LSAPs and Cynicism

9/12/2012 03:50:00 PM

Michael Woodford,
John Bates Clark Professor
of Political Economy,
Columbia University
So everyone and their mother is expecting QE3 tomorrow. This comes on the heels of Columbia Professor Michael Woodford's enlightening presentation at Jackson Hole. It was there Woodford argued that without any forward guidance regarding future policy decisions, the Fed's announcement to maintain low interest rates for the foreseeable future may be having only a contractionary impact, by way of further lowering expectations of real income growth and/or inflation. (See page 82 in the paper) Woodford, an academic heavyweight among monetary economists, even singled out nominal GDP (NGDP) level targeting as a "suitable target criterion" for future forward guidance from the FOMC, a suggestion which has already won the endorsement of economists across the political spectrum. 

For a GIF-illustrated guide to QE, expectations, and NGDP targeting, check out Mike Konczal's clever invention over on RortyBomb (the Amar'e Stoudemire imagery is especially apt).  Especially note the garbled message markets are hearing -- what the Fed has been telling us to expect has been anything but clear. With a commitment NGDP targeting, markets get a great sense of where to expect policy to go. Coupled with large-scale asset purchases (LSAP, or QE3), evidence of market movement is immediately visible, giving that commitment the credibility it needs to prove successful.

However Matt Yglesias, formerly of ThinkProgress, and a favorite blogger of mine, is of a different mind; if not of the capabilities, at least regarding the motives and likely actions of the Federal Reserve and its fearless captain, Ben (not Benjamin) S. Bernanke. According to Yglesias, Ben is so scared NGDP targeting would work, that he cannot adopt it as policy lest he tarnish his reputation. Indeed, part of Yglesias' premise is that Bernanke wants to do just enough to sate public demand for action without actually  producing robust recovery.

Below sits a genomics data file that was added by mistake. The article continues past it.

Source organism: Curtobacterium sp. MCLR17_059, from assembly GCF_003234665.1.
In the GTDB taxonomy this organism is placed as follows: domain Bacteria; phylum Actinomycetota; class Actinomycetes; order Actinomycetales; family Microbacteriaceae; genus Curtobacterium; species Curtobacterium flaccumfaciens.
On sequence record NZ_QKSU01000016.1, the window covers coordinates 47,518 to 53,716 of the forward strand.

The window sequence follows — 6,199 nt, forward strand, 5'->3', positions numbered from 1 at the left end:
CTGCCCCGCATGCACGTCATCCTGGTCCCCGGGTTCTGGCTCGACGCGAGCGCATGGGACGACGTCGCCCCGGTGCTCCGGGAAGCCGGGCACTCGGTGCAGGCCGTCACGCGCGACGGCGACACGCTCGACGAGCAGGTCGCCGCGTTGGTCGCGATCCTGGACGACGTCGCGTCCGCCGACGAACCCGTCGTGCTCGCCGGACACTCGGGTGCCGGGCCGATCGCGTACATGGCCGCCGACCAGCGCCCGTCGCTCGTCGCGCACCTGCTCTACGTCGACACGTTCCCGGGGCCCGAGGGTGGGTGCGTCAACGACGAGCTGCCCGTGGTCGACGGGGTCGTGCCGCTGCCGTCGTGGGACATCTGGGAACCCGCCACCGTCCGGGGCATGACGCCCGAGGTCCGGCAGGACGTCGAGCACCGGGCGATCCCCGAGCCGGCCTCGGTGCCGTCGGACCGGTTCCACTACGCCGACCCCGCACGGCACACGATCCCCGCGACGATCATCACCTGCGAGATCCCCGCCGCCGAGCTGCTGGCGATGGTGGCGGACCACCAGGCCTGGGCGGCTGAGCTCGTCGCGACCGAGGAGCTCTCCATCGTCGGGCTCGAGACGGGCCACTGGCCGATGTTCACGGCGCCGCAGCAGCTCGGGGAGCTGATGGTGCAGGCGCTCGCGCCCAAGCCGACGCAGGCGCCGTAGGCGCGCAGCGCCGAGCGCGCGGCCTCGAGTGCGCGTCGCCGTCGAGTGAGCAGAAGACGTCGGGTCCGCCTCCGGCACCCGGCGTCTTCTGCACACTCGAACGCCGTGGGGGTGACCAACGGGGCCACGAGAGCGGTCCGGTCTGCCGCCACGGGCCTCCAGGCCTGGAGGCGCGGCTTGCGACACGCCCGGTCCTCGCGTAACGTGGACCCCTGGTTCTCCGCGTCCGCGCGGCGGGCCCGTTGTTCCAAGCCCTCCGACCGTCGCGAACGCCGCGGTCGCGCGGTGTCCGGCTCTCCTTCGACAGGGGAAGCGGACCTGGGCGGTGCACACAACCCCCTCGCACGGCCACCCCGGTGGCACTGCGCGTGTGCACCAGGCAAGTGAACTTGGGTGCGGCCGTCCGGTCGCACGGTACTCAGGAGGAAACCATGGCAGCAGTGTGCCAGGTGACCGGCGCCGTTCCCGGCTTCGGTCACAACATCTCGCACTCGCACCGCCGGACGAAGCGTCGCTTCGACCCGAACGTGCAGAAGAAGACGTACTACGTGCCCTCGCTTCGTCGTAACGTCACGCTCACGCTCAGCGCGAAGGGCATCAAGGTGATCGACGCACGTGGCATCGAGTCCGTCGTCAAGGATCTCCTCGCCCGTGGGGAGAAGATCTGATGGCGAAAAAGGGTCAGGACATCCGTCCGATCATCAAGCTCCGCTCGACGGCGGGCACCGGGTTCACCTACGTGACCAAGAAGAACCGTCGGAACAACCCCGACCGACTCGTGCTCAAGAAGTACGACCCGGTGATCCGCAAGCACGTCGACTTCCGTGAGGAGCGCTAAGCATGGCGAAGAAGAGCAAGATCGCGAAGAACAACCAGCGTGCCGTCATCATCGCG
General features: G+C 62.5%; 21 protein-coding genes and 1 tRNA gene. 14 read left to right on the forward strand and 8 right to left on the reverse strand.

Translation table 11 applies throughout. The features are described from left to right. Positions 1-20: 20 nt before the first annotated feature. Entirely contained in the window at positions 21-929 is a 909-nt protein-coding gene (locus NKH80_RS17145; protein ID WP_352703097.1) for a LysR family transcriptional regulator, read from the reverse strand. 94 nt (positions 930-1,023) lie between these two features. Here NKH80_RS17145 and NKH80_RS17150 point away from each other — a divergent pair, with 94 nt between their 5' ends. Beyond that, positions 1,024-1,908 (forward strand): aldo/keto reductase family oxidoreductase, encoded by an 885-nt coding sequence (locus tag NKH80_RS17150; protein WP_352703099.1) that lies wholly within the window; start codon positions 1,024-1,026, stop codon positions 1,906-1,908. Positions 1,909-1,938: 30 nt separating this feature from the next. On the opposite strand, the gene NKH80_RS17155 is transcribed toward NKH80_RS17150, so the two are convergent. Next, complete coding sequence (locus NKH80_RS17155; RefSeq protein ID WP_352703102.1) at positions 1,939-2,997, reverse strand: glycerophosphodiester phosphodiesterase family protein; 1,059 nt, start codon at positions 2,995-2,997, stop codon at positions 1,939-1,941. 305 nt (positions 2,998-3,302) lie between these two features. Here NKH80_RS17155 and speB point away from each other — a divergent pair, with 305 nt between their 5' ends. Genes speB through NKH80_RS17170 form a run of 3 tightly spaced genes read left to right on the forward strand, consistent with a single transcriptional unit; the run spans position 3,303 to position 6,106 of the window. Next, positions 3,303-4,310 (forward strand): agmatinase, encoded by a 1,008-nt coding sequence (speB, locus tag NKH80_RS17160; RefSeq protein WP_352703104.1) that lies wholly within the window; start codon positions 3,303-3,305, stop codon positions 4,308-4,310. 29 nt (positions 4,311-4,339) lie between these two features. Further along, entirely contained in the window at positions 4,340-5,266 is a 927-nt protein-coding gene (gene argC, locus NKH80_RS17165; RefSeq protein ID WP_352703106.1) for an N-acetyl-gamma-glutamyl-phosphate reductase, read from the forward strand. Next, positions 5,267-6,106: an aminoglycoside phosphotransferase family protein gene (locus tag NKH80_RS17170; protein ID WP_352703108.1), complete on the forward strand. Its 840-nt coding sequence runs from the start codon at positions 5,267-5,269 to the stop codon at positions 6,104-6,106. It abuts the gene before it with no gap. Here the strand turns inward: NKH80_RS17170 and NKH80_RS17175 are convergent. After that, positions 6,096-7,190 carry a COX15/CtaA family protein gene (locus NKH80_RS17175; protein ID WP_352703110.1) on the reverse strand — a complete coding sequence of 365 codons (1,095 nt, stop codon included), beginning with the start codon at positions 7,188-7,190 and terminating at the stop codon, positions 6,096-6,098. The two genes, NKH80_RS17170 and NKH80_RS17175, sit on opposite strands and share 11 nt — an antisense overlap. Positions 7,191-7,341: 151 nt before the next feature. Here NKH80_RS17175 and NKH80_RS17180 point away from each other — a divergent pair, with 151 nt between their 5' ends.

I don't buy this story for a number of reasons. Firstly it assumes Bernanke has little doubt of the efficacy of such a new targeting policy, which is far from obvious. Secondly, and perhaps most plausibly, it means Bernanke cares more about his reputation as Fed chairman the US and world economy. That means the continued suffering not only of all the workers and nations of the world, but also all of its investors banking on continued industrial growth. So while it's plausible Bernanke is just that callous, actually believing it to be the case that he would sabotage the world economy is a level of cynicism I'm not prepared to adopt just yet. After all, third and most important of my points is Yglesias's story means Bernanke not only thinks it will work, but will work so well it would doubtlessly be the toast of the town for its obvious efficacy. I dunno about you, but I'm envisioning heaps of praise rather than scorn for Ben if it were to work so splendidly (at least from those people who *do* want a healthy economy).

And even if there was some backlash for Ben's failure to act sooner, as Yglesias foresees, he could easily counter that a) he had already taken drastic steps in the QE 1 and 2 programs, and b) was only duly cautious in flexing his monetary muscle, one without any precedent at the Fed or analogous institution. It is for these same reasons that I doubt (along with a wide majority of econ bloggers) that NGDP will be appearing on the Fed's policy menu any time soon, primarily because I have learned to expect that excess caution from Bernanke, but also because the Fed already has made some historic moves since 2008, and a third round of QE would not come without substantial consternation. What I would like to see, which is far more likely and may yet be similarly effective, is some forward guidance accompanying the asset purchases. Whether or not there is some explicit nominal output target, there seems to be some consensus that giving markets a sense of the path of future rate policy, tied to economic performance and prices, along with an immediate credible movement is preferable to simply kicking the estimated date forward for a rate "lift-off".